Dozens of flood alerts and warnings have been issued across England, Wales and Scotland in the last couple of weeks or so. The south-west of England is expected to be the worst affected, while parts of North Wales have already experienced exceptionally large waves that have risen over coastal defences and caused chaos for local coastal communities.
The reason for the flood warnings is the unusually high tides that have occurred following the recent supermoon, when the moon appears bigger and brighter than usual. Strong winds and a deep low pressure system near the UK have also enhanced the effect of the swell.
This type of high tide is not uncommon and is known as a spring tide. It might seem strange to experience spring tides in autumn; however, you can get spring tides at any time of year. The spring tide gets its name from the concept of the tide ‘springing forth’. These tides occur twice each lunar month, during a full moon and a new moon, when the Earth, moon and sun are in line with each other and the gravitational forces of the sun and moon cause the oceans to move more than usual. As this can take some time, you normally feel the impact of a spring tide a few days after a new or full moon has occurred.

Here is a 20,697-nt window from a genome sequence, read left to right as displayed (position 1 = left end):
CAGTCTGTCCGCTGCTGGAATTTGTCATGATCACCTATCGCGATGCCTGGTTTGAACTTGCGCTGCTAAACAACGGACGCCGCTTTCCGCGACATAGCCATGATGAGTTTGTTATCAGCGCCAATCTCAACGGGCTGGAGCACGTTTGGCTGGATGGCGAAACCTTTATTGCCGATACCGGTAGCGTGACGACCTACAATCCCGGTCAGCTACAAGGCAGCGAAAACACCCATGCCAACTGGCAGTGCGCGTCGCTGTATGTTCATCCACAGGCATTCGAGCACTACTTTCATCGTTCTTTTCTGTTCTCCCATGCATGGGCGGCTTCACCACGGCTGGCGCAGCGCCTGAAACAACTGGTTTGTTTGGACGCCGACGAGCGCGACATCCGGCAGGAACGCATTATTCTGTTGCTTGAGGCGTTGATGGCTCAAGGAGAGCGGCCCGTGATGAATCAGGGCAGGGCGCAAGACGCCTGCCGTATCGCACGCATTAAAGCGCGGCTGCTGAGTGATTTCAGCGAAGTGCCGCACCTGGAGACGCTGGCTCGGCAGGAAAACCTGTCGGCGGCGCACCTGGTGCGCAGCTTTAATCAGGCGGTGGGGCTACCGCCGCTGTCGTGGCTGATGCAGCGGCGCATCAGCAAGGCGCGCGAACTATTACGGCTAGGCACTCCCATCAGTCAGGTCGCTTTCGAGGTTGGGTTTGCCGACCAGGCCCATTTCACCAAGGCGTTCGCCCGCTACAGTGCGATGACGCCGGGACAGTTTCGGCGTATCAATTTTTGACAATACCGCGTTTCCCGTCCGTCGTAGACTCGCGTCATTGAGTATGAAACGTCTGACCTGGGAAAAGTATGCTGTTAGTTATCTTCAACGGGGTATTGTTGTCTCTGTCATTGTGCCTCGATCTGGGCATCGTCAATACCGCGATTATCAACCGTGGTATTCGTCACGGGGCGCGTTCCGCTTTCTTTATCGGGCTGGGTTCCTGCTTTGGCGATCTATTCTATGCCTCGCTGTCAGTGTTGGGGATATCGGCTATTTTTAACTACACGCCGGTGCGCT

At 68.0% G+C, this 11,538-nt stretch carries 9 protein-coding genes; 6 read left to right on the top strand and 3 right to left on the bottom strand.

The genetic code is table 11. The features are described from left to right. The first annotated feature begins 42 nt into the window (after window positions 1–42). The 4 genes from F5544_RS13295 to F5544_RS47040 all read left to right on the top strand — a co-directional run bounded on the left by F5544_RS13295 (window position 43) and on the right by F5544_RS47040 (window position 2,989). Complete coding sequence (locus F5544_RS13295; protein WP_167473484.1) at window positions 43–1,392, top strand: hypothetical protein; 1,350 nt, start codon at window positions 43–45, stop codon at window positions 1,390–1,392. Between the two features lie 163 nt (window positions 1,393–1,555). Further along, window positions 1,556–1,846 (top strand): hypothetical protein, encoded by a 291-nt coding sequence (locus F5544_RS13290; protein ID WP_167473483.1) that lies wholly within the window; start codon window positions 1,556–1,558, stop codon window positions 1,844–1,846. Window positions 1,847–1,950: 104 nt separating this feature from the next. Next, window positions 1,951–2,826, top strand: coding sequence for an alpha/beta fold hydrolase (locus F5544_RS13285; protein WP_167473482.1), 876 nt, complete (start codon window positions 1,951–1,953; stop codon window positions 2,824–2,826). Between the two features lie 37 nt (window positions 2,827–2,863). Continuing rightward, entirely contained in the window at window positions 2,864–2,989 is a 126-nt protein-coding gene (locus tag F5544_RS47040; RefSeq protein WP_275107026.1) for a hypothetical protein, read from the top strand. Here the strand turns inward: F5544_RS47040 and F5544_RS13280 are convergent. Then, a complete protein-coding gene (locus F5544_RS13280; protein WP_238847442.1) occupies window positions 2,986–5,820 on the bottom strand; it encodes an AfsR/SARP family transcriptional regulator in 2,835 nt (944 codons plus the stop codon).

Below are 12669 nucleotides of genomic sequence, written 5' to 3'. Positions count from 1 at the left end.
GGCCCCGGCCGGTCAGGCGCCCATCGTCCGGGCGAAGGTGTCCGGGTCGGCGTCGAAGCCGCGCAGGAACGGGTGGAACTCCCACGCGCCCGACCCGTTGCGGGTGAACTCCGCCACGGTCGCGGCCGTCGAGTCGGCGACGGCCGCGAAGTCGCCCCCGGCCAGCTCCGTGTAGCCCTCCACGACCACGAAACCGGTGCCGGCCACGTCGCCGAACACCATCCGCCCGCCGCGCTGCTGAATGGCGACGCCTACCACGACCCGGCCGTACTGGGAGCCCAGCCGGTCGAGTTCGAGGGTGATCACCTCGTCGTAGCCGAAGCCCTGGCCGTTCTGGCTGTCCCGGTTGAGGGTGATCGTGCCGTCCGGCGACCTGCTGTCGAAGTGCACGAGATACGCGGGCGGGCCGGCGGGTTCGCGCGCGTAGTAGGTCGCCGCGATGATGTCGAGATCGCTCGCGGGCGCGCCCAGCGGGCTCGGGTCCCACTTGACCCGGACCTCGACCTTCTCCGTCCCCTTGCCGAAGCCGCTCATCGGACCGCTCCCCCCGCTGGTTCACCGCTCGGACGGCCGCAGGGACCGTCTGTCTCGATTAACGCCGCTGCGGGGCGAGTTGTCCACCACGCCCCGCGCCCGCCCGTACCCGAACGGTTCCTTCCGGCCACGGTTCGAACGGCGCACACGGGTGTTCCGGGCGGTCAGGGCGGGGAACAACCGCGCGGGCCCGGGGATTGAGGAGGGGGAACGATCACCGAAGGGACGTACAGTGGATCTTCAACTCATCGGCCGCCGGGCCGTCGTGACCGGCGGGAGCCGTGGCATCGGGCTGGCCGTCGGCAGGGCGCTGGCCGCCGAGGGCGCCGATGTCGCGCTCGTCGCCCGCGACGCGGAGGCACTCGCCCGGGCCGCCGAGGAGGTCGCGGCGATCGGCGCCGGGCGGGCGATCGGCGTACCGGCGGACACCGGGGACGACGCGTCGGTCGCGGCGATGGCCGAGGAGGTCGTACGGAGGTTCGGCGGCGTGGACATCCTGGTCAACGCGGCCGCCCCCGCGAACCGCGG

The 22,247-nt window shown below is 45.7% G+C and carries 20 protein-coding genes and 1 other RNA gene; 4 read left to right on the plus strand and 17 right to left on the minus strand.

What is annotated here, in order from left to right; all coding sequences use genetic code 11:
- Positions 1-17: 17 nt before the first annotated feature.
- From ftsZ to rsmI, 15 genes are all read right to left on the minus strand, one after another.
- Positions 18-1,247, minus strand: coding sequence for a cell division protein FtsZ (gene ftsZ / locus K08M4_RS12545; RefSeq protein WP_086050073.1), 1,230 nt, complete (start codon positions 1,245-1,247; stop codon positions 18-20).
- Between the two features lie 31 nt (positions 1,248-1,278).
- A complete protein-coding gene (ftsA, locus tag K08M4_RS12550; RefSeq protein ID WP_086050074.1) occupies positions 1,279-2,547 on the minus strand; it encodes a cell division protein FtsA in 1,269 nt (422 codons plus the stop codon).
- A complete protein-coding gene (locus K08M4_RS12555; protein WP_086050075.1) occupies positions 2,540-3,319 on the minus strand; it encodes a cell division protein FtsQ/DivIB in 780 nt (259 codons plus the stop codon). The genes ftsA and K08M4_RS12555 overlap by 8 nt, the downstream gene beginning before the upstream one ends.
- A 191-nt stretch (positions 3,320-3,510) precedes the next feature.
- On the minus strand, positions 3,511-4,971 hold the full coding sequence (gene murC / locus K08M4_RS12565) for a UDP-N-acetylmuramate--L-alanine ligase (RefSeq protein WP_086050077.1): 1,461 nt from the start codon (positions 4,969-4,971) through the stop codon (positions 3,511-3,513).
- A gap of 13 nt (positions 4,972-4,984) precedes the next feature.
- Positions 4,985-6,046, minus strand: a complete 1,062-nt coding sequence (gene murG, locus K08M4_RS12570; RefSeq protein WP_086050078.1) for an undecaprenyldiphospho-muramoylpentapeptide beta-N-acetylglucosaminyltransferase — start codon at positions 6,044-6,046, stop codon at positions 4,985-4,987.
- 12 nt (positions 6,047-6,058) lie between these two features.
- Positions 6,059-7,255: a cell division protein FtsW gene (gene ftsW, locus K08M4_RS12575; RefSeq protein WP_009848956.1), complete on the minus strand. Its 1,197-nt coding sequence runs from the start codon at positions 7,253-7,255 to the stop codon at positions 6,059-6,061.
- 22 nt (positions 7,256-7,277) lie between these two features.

When spring tides occur ‒ especially after a supermoon – and the threat of flooding increases, paying attention to tide times is really important if you like to spend time by the sea. Keep up to date with any flood alerts or warnings in your local area, as these can change regularly. With the clocks recently going back an hour and the nights drawing in rapidly at this time of year, check tide times and avoid getting caught in the dark on the beach.